Hopley, surely, cannot be any worse than her predecessor as Mayor, as she is supported by deputy mayor Badsha Quadir, whose donations of tens of thousands of pounds to the local Conservative party appear to have been rewarded rapidly, first by being given the very safe Purley ward in which to stand for election, and now this honour, coming just three years since first becoming a councillor.
Hopley’s ability to control the often unpleasantly confrontational council meetings in election year may be aided by the easy availability of an alternative for voters who have been turned off by the blind and childish arguments in Katharine Street – namely UKIP.
A national opinion poll published yesterday had the Conservatives down to just 24 per cent, with UKIP at a high of 22 per cent, something which may chill Hopley, Quadir and their fellow Tory councillors from the southern half of the borough.
Croydon’s Conservatives face a battle on two fronts
Labour may well escape from the unattractive blame-game politics by developing its ideas for a better value for money, co-op council. Such a new approach may dilute voter scepticism about the mainstream parties.
UKIP has very limited resources to apply to a local election campaign, not only to pay for leaflets, but even to find enough volunteers to deliver them. This leaves UKIP at a disadvantage compared to the long-standing Croydon duopoly of Conservatives and Labour.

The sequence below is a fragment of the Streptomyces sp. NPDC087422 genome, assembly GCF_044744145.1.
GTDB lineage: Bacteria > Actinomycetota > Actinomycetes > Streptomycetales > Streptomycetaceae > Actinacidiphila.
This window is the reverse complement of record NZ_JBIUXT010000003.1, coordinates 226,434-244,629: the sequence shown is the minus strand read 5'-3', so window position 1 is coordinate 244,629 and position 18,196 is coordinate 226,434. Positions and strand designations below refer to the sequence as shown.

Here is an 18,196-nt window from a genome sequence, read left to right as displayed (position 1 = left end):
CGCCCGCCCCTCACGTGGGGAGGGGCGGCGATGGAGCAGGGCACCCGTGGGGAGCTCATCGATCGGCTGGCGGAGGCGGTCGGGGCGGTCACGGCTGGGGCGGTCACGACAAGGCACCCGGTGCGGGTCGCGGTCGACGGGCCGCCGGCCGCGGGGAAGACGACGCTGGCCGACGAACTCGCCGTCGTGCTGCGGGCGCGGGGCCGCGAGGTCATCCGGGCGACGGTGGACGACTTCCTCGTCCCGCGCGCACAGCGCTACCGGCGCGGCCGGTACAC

Labour is already canvassing residents four days a week, often putting 20 canvassers out on the doorsteps. Despite falling membership, the Conservatives’ financial turnover in Croydon is more than four times that of Labour. The Tories are also already out canvassing for 2014.
The poor 16.8 per cent of the vote secured by the Conservatives in the Croydon North by-election last November shows the Tories to be a busted flush north of the West Croydon to London Bridge railway line. And with Croydon being such a socially divided borough, council elections are frequently decided in just a handful of wards – the swing ward of Addiscombe, the battlefront Waddon and, more recently, in New Addington.
Labour’s apparent strength in wards in the north of the borough reduces the campaigning burden that they face, a luxury which Croydon Tories will not enjoy in 2014 as they have to divert some effort to protect wards normally regarded as safe, but now subject to UKIP incursion. If Warlingham, just across the boundary, can dish up 31 per cent support for UKIP, maybe the same can happen down the road in Selsdon?